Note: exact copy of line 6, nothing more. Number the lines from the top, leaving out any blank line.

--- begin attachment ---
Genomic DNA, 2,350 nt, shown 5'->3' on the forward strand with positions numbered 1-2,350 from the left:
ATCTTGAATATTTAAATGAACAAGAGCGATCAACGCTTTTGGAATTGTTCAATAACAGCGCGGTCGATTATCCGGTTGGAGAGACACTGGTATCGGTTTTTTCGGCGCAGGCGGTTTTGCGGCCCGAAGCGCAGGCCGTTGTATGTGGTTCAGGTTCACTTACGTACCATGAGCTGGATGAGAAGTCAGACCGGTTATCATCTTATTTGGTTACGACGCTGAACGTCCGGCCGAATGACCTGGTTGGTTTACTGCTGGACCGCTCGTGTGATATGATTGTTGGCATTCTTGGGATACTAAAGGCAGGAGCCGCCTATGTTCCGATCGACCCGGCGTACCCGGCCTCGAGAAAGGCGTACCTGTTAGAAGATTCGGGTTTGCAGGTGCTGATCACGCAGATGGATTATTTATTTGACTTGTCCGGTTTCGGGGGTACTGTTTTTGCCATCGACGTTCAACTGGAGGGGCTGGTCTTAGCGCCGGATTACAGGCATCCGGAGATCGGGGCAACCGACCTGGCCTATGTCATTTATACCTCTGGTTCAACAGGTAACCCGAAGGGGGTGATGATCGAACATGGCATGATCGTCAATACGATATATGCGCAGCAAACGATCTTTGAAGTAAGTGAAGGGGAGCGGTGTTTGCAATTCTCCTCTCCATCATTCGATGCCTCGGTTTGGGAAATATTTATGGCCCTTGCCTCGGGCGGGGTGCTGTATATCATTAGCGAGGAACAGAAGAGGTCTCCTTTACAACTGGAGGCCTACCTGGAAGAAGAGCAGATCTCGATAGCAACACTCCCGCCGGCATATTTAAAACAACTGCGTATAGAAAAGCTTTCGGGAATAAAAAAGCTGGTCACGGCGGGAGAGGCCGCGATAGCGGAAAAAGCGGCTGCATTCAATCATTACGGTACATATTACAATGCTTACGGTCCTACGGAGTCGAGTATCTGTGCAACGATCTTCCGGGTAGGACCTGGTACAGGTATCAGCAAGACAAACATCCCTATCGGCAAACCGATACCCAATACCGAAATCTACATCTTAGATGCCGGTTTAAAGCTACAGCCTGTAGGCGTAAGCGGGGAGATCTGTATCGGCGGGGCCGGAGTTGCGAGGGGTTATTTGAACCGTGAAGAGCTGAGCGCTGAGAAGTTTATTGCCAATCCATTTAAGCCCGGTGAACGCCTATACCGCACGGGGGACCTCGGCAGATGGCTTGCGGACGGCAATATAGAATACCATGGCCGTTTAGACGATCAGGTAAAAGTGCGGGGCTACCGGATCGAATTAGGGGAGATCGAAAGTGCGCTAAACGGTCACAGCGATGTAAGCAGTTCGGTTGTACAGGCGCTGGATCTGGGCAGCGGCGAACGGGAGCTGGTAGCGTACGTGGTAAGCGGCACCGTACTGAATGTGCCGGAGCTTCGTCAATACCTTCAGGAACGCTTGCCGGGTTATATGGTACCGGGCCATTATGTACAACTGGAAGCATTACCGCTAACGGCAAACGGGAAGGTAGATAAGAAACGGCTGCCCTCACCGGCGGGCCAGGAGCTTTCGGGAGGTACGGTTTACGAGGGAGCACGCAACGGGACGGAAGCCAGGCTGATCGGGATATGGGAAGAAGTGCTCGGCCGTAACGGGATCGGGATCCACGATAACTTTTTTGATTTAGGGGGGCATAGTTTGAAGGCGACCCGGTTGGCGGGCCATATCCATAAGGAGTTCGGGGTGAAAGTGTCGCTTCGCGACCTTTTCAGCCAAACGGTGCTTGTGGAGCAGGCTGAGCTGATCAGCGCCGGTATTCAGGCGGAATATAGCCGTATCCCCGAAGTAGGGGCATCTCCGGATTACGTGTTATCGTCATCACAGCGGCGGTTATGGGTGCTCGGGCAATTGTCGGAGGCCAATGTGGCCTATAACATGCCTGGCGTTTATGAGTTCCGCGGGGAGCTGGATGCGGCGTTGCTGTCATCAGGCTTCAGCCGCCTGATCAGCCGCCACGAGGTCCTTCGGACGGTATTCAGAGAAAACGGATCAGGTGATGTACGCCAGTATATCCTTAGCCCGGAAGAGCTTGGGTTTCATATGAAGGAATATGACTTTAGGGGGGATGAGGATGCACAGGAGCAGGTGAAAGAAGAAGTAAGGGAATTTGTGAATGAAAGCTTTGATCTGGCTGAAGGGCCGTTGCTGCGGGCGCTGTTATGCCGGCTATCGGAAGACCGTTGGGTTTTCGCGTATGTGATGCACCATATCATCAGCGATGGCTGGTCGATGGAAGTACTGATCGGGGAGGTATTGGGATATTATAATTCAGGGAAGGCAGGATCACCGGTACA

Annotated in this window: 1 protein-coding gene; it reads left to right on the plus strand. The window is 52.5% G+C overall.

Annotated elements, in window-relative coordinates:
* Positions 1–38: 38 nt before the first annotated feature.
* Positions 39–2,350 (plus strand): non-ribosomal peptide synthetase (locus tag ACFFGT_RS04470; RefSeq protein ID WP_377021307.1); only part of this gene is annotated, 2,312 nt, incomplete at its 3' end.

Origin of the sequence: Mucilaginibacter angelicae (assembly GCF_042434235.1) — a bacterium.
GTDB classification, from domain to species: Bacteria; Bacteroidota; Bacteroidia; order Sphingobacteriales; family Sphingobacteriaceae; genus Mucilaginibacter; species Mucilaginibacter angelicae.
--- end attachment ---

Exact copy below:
* Positions 39–2,350 (plus strand): non-ribosomal peptide synthetase (locus tag ACFFGT_RS04470; RefSeq protein ID WP_377021307.1); only part of this gene is annotated, 2,312 nt, incomplete at its 3' end.